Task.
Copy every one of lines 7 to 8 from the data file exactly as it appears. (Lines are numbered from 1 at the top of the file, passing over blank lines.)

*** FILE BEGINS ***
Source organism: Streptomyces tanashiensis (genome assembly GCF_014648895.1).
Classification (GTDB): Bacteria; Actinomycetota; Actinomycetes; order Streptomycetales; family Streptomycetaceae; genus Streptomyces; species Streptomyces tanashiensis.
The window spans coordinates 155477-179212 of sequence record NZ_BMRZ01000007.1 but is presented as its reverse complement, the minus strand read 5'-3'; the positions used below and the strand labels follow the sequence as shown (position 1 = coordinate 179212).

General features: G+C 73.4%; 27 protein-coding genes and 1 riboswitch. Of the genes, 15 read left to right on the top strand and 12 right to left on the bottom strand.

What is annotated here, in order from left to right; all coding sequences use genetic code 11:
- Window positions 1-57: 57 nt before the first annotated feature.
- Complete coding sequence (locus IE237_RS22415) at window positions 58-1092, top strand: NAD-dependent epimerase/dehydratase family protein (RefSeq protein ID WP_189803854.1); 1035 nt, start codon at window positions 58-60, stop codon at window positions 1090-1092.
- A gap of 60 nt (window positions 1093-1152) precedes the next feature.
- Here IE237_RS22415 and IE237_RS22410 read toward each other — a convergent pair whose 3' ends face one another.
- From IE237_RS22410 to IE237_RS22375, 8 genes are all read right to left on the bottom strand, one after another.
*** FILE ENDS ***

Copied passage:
- Complete coding sequence (locus IE237_RS22415) at window positions 58-1092, top strand: NAD-dependent epimerase/dehydratase family protein (RefSeq protein ID WP_189803854.1); 1035 nt, start codon at window positions 58-60, stop codon at window positions 1090-1092.
- A gap of 60 nt (window positions 1093-1152) precedes the next feature.